Photography by

Cinematography by

MELISSA YASIN & CHRISTIANUS ADHITYA

December 11–19, 2016. Morocco

Every couple wants the spontaneous joy of their wedding day captured in photographs, but taking staged, formal photos between the ceremony and reception is time-consuming and can easily be hampered by weather or other unforeseen circumstances.

In many Asian countries, however, it’s a tradition for the bride and groom to plan a prewedding photo shoot, which provides more flexibility in terms of where, when and how to create lasting keepsakes of the most romantic time of your life. “For the photographer it is an ideal situation,” says wedding photographer Cristiano Ostinelli, who recently took a weeklong trip to Morocco with Melissa Yasin and Christianus Adhitya for a pre-wedding shoot. “We have the most beautiful locations in the world, and I have a long time to express my creativity without the stress and the limited time of a real wedding day.”

Ostinelli has taken pre-wedding photos in settings as diverse as Lake Como (where he is based), Santorini, Venice, Paris and Angkor Wat in Cambodia. Traditionally, Asian couples display the photos on their wedding day. “I’ve seen marriages in Cambodia and Vietnam where pre-wedding photos are printed [or] sometimes projected in a slide show with music that precedes the entrance of the couple in the reception room,” said Ostinelli.

For Christianus and Melissa, residents of Indonesia who plan to wed in 2018, the prewedding shoot was a familiar component of a marriage celebration. “Wedding receptions in Indonesia tend to be lavish events, with so many people invited, many performers hired for the party, and complicated traditional [ceremonies],” said Melissa. “Sometimes it makes me feel that weddings here are more for the parents or the couple’s business partners and relatives. So, with a pre wedding photo shoot, we hope to have a more intimate feeling captured, while also having a once-in-a-lifetime  experience for us.”

The couple wanted a truly exotic destination to serve as background for their photographs; Melissa loves Middle Eastern architecture, and the pair wanted to do something other than the typical photo shoot in Paris or Venice. “It was the couple who chose Morocco; it is a country rich in very interesting locations,” said Ostinelli, such as Marrakech, the Dades Valley, the Atlas Mountains, the Merzouga desert camp, the casbah of the fortified city of Aït Benhaddou, and the “blue town” of Chefchaouen.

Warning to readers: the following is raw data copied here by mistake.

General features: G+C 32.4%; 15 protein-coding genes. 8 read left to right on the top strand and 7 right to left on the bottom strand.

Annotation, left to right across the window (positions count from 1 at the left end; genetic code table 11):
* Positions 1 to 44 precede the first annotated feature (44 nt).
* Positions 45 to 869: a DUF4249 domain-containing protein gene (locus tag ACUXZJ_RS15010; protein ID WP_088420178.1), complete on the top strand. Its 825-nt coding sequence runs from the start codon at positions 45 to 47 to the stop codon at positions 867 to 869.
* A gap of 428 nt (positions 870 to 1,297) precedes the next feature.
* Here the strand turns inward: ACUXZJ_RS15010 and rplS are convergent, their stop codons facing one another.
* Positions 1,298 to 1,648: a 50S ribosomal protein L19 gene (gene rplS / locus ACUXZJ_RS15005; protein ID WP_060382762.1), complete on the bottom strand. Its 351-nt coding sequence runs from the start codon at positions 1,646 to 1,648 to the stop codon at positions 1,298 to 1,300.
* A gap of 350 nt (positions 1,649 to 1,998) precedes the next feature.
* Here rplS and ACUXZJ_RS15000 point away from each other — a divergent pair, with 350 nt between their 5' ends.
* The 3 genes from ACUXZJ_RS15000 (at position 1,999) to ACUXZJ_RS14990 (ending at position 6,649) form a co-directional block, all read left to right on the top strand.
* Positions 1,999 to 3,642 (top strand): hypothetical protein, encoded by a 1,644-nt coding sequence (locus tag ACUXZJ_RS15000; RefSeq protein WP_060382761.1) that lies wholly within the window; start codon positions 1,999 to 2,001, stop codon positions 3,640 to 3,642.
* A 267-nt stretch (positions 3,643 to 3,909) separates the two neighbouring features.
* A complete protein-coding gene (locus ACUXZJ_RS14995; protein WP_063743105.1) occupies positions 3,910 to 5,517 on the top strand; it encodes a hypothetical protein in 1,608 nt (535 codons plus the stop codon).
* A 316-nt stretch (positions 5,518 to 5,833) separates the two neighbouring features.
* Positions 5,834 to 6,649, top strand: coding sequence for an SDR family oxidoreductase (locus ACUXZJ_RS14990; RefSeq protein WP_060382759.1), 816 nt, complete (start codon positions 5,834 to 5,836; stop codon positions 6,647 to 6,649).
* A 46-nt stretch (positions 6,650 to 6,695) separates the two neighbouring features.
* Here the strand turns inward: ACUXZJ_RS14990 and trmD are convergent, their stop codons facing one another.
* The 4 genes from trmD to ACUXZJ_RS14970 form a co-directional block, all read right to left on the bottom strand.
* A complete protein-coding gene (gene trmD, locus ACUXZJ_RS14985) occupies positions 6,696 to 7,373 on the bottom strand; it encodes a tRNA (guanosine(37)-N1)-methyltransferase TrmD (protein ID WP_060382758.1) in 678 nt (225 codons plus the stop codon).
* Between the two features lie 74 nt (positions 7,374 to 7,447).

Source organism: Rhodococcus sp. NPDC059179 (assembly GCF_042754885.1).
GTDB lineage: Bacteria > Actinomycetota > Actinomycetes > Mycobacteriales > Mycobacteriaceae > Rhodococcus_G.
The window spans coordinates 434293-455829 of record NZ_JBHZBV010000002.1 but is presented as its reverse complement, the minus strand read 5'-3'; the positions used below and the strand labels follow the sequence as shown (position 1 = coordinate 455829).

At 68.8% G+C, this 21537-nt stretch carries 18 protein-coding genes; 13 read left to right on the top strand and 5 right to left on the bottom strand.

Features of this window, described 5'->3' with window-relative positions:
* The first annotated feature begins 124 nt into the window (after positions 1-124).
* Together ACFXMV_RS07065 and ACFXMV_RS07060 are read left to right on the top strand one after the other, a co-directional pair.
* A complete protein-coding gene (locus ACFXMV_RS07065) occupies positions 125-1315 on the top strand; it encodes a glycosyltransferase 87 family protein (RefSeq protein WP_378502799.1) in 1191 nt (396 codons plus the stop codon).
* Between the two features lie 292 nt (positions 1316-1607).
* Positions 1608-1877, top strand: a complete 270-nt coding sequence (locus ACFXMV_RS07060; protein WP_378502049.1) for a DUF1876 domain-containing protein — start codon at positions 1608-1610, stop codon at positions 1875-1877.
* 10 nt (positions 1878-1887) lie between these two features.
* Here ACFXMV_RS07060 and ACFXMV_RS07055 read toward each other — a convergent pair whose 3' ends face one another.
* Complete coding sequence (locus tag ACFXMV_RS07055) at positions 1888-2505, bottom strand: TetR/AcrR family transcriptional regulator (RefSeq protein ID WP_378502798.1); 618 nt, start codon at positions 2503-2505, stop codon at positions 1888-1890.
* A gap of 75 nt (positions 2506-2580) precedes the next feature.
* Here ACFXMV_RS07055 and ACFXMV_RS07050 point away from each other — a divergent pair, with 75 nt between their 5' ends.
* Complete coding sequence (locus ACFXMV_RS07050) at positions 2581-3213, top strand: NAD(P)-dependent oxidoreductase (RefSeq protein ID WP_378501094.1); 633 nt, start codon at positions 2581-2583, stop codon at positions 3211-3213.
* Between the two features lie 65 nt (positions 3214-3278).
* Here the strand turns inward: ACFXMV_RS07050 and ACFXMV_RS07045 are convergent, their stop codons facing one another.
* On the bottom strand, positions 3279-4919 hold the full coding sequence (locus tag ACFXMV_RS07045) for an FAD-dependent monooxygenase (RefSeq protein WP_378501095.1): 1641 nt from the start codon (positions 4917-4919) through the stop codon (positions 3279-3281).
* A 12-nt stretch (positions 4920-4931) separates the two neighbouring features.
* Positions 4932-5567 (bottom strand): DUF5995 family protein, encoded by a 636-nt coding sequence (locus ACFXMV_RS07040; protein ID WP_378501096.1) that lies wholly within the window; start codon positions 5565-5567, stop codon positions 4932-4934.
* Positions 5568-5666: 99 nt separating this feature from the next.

“We had shoots in traditional markets, old cities, the pool, the Sahara desert, and even a snow field. We didn’t know that it could even snow in Morocco,” said Melissa.

Melissa met with designer Anaz Khairunnas in Jakarta for fashions suitable to wear in Morocco, and integrated their own culture in the form of Chinese inspired outfits by Pricillia Salim, as well as Indonesian songket and batik patterns. Christianus wore custom suits from Luwes Tailor.

“Melissa and Christianus left me completely free to choose the location, the clothes, the poses, everything,” said Ostinelli. For example, for a memorable shot taken in the snows of the Atlas Mountains, Ostinelli asked Melissa to pose in flip-flops in freezing weather. “Melissa immediately said yes, and this is one of the most memorable photos of the pre-wedding shoot,” he said.

Pre-wedding shoots have not caught on in America or Europe the way that engagement photos or post-wedding “trash the dress” shoots have, but Ostinelli says it’s an Eastern tradition that Western couples should consider. “The beauty of a pre-wedding shoot is you can use different clothes, not just wedding garments,” he said. Formal posed photography can eat up as much as two precious hours on your wedding day, Ostinelli notes, while a preor post-nuptial shoot “lets the couple have more time for the party, friends and family.”

“It is a wonderful experience: we travel together, we eat together, we become friends,” said Ostinelli. Agreed Melissa: “We got amazing photos from it, but we also made new friends and memories.”

> Written by Bob Curley